Dining with a starfish

There’s nothing quite like seeing something in the field. I came to this realisation about half way through my Masters course. When I started, I was a fully-fledged Geoscientist and taking on biological knowledge would have been an immense challenge if it hadn’t been for the engaging, rapid-fire seminars given by Dr Rob Hughes. He was responsible for the series of lectures dubbed the ‘rampage through the phyla’ – a crash course in invertebrate taxonomy, morphology and ecology. Many a lecture was spent sketching the characteristics of a particular family with the urgency of a Pictionary player under pressure, which is how this came about:

…clearly a feeding starfish.. right?.. No? I don’t blame you – Pictionary skills have been left off the CV for a reason. Perhaps a little explanation will make more sense of the doodle…

…Clearly a feeding starfish.. Right?.. No? I don’t blame you – Pictionary skills have been left off the CV for a reason. Perhaps a little explanation will make more sense of the doodle…

Starfish, or Asteroidiae, to you and I, have an abundance of fantastic appendages known as tube feet. These are highly flexible structures that can move independently of one another, each ending in a sucker-like pad. Not all the tube feet need to be employed at the same time for a starfish to gain purchase, allowing it to grip onto surfaces for extended periods without wearing out. This gives them a huge advantage when preying on other invertebrates…

Tube feet of the starfish, Pycnopodia helianthoides  (source)

Tube feet of the starfish, Pycnopodia helianthoides (source)

They are formidable predators, enveloping their prey and using their tube feet to pull it apart. This is a long process, but the ability to alternate between tube feet means that they tire far slower than their prey. Mussels, for example, have only one muscle to keep their shell closed and it soon weakens from the strain of resisting a starfish. Eventually, their muscle gives way and their shell opens, defeated. Starfish begin digestion externally, everting their stomach to cover their prey and secrete digestive enzymes that break it down for resorption into their body. This means they can take on much larger prey than their mouths would otherwise be able to handle – sea urchins, for example.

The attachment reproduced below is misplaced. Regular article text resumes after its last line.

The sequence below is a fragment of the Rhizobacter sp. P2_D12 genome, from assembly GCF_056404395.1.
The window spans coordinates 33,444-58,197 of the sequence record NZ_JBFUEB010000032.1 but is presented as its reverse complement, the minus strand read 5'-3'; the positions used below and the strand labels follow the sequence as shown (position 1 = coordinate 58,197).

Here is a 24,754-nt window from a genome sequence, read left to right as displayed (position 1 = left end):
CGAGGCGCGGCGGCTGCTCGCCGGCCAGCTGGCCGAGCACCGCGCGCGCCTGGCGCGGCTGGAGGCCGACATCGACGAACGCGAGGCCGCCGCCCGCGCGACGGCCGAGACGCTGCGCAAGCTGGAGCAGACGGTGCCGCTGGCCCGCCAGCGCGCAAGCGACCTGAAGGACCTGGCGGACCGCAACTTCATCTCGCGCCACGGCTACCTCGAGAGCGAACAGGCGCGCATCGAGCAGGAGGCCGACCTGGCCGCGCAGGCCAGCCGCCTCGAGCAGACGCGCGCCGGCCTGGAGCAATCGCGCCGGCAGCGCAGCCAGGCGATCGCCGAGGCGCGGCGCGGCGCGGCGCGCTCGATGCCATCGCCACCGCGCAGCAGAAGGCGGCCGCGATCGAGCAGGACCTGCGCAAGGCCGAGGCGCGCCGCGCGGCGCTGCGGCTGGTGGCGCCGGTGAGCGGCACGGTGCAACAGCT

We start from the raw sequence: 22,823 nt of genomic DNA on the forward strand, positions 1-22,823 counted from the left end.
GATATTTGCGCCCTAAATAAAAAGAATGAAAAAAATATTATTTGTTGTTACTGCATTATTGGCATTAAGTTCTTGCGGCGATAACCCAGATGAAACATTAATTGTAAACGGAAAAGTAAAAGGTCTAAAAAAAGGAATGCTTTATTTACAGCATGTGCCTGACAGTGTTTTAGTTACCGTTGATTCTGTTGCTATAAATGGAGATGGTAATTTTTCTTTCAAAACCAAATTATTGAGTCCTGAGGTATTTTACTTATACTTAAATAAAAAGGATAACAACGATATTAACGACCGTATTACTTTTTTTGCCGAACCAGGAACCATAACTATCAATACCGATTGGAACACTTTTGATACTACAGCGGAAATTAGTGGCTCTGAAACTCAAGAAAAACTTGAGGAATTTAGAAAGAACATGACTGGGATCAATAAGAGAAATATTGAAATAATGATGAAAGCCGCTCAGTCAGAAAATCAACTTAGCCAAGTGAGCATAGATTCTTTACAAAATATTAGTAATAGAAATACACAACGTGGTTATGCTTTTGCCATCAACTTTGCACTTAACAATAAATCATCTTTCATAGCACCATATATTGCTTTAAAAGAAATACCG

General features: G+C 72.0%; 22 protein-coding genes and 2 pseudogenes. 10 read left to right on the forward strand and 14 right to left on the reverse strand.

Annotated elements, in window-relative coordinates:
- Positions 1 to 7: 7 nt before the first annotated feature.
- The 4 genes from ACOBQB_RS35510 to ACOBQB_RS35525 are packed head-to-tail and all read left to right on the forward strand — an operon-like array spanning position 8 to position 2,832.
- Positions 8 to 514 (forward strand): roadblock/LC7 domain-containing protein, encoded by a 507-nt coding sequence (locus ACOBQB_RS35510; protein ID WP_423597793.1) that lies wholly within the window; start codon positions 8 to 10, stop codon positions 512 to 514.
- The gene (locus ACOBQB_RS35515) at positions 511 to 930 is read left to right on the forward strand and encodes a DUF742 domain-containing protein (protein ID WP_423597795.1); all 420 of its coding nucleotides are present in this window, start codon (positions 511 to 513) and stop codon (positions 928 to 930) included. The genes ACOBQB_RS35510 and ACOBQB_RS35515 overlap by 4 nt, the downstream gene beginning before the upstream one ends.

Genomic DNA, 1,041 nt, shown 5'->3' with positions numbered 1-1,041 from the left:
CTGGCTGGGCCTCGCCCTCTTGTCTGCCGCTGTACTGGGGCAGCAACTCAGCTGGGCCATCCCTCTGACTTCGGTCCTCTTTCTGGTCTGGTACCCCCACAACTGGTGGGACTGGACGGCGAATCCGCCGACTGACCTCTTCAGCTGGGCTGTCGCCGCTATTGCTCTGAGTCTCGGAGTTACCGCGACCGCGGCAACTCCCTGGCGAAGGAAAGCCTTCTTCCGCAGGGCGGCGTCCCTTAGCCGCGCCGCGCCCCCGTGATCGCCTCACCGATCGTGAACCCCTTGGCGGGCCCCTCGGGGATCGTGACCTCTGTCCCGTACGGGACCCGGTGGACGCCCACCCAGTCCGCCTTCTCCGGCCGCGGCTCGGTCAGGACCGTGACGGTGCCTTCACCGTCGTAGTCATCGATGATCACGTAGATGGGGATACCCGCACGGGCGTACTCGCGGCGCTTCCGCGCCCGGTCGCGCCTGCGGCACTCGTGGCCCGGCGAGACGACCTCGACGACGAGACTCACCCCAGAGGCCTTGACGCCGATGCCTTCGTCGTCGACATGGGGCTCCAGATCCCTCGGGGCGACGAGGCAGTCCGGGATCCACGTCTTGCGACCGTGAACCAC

Starfish (Stichaster australis) feeding on the shore (source)

Starfish (Stichaster australis) feeding on the shore (source)

Sea urchins (Echinoidea) are also in possession of these fantastically sticky tube feet. When threatened they are capable of disengaging from their rocky holdfast and tumbling to a safer spot further down slope. The caveat: what if they aren’t on a rocky slope? Well, such an escape mechanism is of no use when sitting on soft, even sediment and you’re faced with a determined predator. While diving off Greater Cumbrae I encountered an urchin whose unfortunate position in the silty shallows led it to a miserable fate…

Murky, sediment-laden waters gave way to a monstrous, spiny starfish – Marthasterias glacialis if you will – arched high over a now spineless, lifeless, urchin. Motioning enthusiastically to my dive buddy I edged closer, enthralled. No longer the subject of a poorly scribbled lecture note, but the real thing, gluttonous and threatening and wonderful. Perfectly poised, the starfish was just pulling away from its latest victim. Its stomach, now fully satisfied, had already been returned to its inter-meal home within the body cavity and a creamy plume of digestive juices drifted down current. Tasty. I looked back at my buddy keenly – isn’t this amazing?! But there was no buddy to be seen – I was so enraptured by the spectacle that I has completely lost sight of her.

A few metres above me, and struggling with her dry suit, there she was. I left the scene – reluctantly, I confess – to make sure she was okay. She was. By then though, it was time to move on and I had to leave the magnificent spectacle behind me. There’s a special kind of understanding that comes from seeing something in the field and it certainly beats a quick lecture sketch. Get out there!


3 thoughts on “Dining with a starfish

  1. Pingback: Dining with a starfish | Science Communication Blog Network

  2. Ah, the joys of seeing it in real life.
    As a mantle petrologist and igneous petrogenesis-ist by training, I tried ploughing my way through Lynn Margulis’ (and A.N.Other) “Five Kingdoms” as a “rampage through the phyla, making notes as I went on.
    I got as far as phylum 40-odd, in the Animal Kingdom, before conceding defeat when I noticed that the second edition was out, revising about a half-dozen phyla. Will someone please nail the squishy things down!


  3. Pingback: The Week In Science (Feb 18-22) | Science Communication Blog Network

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